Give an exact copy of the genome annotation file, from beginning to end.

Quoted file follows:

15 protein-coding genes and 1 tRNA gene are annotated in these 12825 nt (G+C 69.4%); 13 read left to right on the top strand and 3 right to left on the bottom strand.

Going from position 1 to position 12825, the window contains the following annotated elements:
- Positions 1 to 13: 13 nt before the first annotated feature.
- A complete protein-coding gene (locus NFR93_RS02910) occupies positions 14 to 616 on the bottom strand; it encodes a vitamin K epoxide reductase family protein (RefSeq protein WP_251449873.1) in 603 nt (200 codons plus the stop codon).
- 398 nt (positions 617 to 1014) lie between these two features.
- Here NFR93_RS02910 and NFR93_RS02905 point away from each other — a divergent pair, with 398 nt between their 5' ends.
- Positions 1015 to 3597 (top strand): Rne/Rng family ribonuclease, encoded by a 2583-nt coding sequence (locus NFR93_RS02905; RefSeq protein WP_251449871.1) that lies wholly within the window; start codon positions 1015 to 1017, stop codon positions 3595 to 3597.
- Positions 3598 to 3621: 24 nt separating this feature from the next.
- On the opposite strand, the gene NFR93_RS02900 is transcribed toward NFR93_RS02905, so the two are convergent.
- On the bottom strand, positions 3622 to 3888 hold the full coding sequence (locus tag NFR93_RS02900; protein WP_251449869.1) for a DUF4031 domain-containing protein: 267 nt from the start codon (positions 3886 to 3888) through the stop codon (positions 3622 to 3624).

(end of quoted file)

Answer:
15 protein-coding genes and 1 tRNA gene are annotated in these 12825 nt (G+C 69.4%); 13 read left to right on the top strand and 3 right to left on the bottom strand.

Going from position 1 to position 12825, the window contains the following annotated elements:
- Positions 1 to 13: 13 nt before the first annotated feature.
- A complete protein-coding gene (locus NFR93_RS02910) occupies positions 14 to 616 on the bottom strand; it encodes a vitamin K epoxide reductase family protein (RefSeq protein WP_251449873.1) in 603 nt (200 codons plus the stop codon).
- 398 nt (positions 617 to 1014) lie between these two features.
- Here NFR93_RS02910 and NFR93_RS02905 point away from each other — a divergent pair, with 398 nt between their 5' ends.
- Positions 1015 to 3597 (top strand): Rne/Rng family ribonuclease, encoded by a 2583-nt coding sequence (locus NFR93_RS02905; RefSeq protein WP_251449871.1) that lies wholly within the window; start codon positions 1015 to 1017, stop codon positions 3595 to 3597.
- Positions 3598 to 3621: 24 nt separating this feature from the next.
- On the opposite strand, the gene NFR93_RS02900 is transcribed toward NFR93_RS02905, so the two are convergent.
- On the bottom strand, positions 3622 to 3888 hold the full coding sequence (locus tag NFR93_RS02900; protein WP_251449869.1) for a DUF4031 domain-containing protein: 267 nt from the start codon (positions 3886 to 3888) through the stop codon (positions 3622 to 3624).